Dogs & Color Blindness: Contrary to popular belief, dogs don’t actually see in black and white. Dogs are dichromats, which means they have two types of cone cells, and see in mostly blue and yellow.
Their vision is somewhat similar to that of a person with protanopia. Learn more about our furry friends’ color vision.
People who are red-green color blind are often surprised to find out that peanut butter is NOT green! Green and brown is a common color confusion that seems to be particularly relevant to the shade of peanut butter.
Also, because color blind people have a hard time distinguishing between green and yellow, they often have a hard time knowing when a banana is ripe. Many are accustomed to the bitter taste of an unripe banana!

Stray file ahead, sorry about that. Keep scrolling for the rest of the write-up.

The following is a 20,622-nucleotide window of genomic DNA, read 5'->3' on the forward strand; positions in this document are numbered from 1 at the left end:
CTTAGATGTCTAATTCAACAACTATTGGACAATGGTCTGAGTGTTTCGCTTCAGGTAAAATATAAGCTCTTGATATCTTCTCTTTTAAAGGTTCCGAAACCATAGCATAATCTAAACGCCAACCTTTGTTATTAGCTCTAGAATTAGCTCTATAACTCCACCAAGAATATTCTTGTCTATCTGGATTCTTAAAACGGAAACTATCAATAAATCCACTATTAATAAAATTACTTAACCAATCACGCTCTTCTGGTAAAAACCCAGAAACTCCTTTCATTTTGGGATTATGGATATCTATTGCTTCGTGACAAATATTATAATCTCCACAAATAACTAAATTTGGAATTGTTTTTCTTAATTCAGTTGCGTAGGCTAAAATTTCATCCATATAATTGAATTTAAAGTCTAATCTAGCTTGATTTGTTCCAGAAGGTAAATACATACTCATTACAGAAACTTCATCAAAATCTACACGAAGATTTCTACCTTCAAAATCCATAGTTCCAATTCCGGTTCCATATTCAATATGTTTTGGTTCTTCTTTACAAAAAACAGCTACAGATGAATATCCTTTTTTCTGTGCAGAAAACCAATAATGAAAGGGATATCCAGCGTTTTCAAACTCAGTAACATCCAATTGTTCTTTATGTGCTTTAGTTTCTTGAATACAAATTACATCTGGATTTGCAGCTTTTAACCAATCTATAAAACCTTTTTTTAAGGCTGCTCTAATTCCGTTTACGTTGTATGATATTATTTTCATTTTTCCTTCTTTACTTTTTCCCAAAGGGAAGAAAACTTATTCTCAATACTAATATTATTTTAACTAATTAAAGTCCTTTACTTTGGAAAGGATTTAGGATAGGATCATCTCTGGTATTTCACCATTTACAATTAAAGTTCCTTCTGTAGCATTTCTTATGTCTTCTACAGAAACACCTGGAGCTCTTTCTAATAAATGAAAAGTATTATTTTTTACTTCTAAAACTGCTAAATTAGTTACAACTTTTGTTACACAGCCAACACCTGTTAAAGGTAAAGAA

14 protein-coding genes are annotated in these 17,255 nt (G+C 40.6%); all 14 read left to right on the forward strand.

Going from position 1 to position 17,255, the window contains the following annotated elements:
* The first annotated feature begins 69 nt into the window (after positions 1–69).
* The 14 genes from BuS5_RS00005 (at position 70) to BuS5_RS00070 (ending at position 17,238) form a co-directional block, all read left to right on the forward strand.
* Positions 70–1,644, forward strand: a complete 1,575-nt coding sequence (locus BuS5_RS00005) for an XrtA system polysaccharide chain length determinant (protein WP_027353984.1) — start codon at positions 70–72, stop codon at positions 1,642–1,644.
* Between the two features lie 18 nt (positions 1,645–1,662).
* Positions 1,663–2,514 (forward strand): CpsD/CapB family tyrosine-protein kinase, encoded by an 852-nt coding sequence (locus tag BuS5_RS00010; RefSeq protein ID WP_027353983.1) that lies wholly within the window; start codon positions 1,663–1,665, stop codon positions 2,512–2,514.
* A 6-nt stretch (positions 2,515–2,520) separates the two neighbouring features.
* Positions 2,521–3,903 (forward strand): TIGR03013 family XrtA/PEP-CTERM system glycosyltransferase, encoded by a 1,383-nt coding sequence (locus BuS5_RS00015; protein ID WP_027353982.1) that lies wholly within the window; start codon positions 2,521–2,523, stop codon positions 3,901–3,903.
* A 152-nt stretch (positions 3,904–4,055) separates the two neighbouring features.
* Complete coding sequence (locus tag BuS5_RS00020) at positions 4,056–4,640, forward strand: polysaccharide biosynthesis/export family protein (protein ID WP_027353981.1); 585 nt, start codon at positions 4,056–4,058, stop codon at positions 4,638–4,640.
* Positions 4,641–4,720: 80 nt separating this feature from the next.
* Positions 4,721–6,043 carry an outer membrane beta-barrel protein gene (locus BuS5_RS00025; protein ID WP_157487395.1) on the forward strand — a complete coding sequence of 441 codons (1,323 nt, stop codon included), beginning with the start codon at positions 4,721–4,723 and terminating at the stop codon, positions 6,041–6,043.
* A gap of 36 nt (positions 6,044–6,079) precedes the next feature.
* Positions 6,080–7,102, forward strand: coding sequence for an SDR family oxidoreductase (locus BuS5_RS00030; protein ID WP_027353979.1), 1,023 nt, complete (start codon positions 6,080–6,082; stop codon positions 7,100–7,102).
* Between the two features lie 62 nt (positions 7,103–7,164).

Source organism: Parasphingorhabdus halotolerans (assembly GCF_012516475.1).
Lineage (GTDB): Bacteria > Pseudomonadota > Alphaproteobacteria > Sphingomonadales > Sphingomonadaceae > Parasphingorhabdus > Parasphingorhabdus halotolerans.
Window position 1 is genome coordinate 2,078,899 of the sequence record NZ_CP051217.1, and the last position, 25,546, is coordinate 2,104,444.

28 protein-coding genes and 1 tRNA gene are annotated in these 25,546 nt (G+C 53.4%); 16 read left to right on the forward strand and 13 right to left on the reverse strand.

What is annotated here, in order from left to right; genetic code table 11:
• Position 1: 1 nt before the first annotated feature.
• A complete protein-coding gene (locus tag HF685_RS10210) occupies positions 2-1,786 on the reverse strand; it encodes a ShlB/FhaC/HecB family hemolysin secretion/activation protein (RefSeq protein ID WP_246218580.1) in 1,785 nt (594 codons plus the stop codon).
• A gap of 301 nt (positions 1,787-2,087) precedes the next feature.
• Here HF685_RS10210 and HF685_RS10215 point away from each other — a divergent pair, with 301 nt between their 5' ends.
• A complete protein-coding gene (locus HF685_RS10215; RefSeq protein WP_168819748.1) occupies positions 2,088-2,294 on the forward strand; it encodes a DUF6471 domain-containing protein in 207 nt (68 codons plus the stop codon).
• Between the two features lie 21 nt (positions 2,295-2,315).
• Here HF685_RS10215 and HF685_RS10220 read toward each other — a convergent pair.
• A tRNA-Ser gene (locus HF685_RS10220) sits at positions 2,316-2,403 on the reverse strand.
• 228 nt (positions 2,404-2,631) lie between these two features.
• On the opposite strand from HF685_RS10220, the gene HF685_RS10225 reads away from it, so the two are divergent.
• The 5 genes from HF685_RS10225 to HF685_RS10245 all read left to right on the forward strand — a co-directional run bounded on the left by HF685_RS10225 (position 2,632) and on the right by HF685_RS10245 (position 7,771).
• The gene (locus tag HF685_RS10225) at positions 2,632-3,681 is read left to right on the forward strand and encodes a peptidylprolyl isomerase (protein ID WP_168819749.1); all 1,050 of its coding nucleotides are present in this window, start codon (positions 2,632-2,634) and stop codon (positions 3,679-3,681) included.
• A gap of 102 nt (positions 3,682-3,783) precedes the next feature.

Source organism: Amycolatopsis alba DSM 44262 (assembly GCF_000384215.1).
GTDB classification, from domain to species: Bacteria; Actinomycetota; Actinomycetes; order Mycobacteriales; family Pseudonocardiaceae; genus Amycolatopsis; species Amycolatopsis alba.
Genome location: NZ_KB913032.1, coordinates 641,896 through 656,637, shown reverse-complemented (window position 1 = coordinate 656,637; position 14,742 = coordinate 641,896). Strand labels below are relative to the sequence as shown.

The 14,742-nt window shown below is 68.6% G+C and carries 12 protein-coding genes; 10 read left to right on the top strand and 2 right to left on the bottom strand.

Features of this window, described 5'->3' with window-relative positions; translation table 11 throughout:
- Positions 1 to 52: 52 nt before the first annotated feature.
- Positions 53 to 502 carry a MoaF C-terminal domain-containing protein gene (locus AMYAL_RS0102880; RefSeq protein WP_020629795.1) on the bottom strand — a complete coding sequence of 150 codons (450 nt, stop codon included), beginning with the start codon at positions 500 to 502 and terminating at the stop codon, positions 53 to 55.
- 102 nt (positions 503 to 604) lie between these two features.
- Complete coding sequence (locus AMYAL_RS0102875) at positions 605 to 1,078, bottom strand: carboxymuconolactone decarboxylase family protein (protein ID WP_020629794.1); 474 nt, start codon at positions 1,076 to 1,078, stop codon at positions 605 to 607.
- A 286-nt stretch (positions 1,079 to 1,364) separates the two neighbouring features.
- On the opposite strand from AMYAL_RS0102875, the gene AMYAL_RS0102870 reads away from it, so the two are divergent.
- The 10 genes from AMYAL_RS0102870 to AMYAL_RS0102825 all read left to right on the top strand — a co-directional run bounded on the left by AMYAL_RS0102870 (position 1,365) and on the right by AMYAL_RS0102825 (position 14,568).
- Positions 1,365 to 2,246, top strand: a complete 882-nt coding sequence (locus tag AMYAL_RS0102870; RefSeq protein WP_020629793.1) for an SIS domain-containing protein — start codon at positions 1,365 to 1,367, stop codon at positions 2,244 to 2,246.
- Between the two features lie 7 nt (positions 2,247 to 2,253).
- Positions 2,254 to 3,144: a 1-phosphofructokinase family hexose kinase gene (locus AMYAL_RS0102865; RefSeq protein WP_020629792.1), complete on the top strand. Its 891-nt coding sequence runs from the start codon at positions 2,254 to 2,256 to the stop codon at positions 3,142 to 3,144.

To the normally sighted person, a rainbow features all the colors of the rainbow. For many color blind people, however, a rainbow only appears to have 2 bands of color: blue and yellow.
To a color blind person, the green light on a stoplight may appear white or even blue, while the red and yellow lights may look similar to each other.
Which Test Should You perform to test colorblindness?
If you or a family member are having problems recognizing or distinguishing between colors that other people seem to see, it’s easy enough to determine whether you are color blind without visiting a doctor.